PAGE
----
♦ QJ654                         ♦ 10983
                    ♣ KQ                            ♣ 76543

                                   ♠ Q76
                                   ♥ A76432
                                   ♦ AK7
                                   ♣ A

	Just to show that the universe has its way of balancing out, 
following is a hand from a Regional tournament in Saratoga, last Spring,
on which I was a defender::
                                                                                                                      
                                   ♠ 74
                                   ♥ AK64
                                   ♦ J852
                                   ♣ 852


                                   ♠ AK3
                                   ♥ Q52
                                   ♦ AK3
                                   ♣ AQJ4

	At our table, the opponents who bid this hand had two misunder-
standings: in answer to South’s strong 2♣ opening, North responded positively 
in hearts, showing a good five-card suit, when he held only four.  Then later 
in a Blackwood auction, North responded 6♣ to 5NT, which South thought showed 
the king of that suit.  Based on those two pieces of misinformation, South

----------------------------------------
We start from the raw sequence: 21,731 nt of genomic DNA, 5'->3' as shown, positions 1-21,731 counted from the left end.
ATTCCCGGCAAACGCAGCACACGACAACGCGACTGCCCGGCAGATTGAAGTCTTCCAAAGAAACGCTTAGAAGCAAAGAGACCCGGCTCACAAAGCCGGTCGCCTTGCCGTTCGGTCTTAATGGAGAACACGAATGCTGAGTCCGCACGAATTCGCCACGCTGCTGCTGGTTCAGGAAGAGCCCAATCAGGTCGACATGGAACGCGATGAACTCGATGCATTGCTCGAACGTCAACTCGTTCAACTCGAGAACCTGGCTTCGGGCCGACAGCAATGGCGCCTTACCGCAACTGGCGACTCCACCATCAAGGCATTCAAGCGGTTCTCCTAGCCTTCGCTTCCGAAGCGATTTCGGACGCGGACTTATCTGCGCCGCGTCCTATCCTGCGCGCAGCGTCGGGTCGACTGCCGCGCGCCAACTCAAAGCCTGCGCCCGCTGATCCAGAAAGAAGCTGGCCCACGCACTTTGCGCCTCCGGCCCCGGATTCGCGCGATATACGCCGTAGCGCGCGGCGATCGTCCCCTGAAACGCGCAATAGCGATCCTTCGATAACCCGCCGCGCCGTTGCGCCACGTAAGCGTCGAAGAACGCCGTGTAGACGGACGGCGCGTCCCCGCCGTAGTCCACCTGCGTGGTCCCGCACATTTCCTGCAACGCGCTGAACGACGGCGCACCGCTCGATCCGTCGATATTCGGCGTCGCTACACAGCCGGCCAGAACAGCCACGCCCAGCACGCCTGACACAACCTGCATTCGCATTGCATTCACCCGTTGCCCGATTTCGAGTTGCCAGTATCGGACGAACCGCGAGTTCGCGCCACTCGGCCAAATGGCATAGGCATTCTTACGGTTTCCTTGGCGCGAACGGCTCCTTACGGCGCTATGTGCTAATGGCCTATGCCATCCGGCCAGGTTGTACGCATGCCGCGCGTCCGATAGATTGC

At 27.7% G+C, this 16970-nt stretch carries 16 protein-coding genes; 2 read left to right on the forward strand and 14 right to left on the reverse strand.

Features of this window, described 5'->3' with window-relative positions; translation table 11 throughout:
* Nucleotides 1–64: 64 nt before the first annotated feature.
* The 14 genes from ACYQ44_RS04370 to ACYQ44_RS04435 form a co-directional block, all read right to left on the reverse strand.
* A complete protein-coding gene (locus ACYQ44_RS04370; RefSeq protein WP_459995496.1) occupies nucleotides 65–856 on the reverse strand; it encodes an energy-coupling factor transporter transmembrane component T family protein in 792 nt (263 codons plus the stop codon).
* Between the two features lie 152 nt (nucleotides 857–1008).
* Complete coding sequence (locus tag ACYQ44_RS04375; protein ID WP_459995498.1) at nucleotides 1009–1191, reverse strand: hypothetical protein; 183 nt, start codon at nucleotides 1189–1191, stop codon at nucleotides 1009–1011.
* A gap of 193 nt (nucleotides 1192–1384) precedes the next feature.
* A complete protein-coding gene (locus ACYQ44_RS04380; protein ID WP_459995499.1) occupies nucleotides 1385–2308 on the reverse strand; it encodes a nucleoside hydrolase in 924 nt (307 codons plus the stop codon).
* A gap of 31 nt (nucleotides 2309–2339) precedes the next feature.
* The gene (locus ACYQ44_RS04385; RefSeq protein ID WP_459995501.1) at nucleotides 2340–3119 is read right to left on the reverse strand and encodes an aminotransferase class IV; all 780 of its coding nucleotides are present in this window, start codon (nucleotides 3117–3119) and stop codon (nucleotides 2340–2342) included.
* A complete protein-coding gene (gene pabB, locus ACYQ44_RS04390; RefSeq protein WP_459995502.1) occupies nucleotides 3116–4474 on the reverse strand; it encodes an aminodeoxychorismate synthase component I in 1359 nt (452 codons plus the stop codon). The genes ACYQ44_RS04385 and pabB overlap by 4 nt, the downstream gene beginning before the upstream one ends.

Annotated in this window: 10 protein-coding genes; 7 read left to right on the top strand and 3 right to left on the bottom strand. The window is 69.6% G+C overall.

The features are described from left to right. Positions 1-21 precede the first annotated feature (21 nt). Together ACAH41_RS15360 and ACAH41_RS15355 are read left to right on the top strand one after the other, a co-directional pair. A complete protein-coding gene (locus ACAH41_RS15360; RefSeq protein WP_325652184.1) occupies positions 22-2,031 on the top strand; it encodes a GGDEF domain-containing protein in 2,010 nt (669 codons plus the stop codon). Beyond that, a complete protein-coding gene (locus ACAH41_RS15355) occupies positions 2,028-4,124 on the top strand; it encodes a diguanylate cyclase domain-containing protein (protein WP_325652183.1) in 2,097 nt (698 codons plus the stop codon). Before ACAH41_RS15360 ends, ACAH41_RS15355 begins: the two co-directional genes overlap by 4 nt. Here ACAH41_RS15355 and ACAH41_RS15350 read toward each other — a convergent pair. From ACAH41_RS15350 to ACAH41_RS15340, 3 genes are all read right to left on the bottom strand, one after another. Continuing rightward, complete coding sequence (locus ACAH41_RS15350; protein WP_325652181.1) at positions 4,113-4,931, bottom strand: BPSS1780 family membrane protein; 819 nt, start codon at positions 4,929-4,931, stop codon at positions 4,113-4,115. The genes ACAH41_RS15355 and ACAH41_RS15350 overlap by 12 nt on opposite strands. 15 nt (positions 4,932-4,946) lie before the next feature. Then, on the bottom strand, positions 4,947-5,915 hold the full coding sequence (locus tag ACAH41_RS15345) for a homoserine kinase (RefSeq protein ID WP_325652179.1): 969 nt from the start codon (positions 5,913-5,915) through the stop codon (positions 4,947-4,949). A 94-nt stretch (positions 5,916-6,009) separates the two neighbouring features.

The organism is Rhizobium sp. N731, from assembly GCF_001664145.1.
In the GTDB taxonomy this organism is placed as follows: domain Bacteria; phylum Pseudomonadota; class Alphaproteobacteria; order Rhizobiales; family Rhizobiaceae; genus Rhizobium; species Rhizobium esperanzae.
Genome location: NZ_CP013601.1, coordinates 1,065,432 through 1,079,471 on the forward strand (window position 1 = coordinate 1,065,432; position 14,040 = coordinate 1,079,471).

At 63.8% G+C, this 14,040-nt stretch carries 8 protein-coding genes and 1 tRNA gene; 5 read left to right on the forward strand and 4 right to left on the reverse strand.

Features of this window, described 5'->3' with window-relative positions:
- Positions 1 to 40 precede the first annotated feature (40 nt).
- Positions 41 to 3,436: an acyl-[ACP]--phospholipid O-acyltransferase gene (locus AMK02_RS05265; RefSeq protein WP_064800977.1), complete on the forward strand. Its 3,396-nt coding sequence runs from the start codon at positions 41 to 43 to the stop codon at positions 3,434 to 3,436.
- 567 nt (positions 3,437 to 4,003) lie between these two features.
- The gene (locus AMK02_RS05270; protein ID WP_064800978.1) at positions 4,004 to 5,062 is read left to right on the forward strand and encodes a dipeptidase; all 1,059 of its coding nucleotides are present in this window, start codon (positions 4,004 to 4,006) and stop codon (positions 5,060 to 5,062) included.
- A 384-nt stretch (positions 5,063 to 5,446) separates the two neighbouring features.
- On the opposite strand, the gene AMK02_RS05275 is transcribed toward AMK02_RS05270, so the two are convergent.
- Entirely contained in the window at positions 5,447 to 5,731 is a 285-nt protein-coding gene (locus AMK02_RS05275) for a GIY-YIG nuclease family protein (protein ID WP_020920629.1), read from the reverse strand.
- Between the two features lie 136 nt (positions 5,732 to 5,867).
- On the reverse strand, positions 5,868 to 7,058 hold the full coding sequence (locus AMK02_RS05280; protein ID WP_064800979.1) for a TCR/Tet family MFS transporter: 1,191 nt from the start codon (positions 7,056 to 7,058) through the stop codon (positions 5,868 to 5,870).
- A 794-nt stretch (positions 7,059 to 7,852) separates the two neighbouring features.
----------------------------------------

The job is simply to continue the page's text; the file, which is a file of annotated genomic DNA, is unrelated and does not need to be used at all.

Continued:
bid what seemed like a reasonable 7NT.

	The opening lead was a spade, which declarer won in hand.  Well, to 
make this hand, declarer needed the king of clubs onside (it was), two entries
to dummy to take and repeat the club finesse (the two high hearts), clubs and 
hearts to both split 3-3 so as to make the long card in each suit (they did), 
and the most outrageous of all, the queen of diamonds to come down doubleton 
so as to score the jack for the 13th trick (down she came).  For this 
undeservedly bad result (known in the parlance as a “fix”) to befall us, I 
calculate the probability to be less than 1%**.  On a hand where no other pair,
quite reasonably, was even in a small slam, I think this was perhaps the 
roundest zero I have ever experienced.  Nonetheless, when the last card was 
played, all FOUR players at the table burst into laughter.

   ** Amend that to around 2%, as I failed to take certain possibilities into
account in my estimate.  See "comment" below, by my good friend, Michael Klein.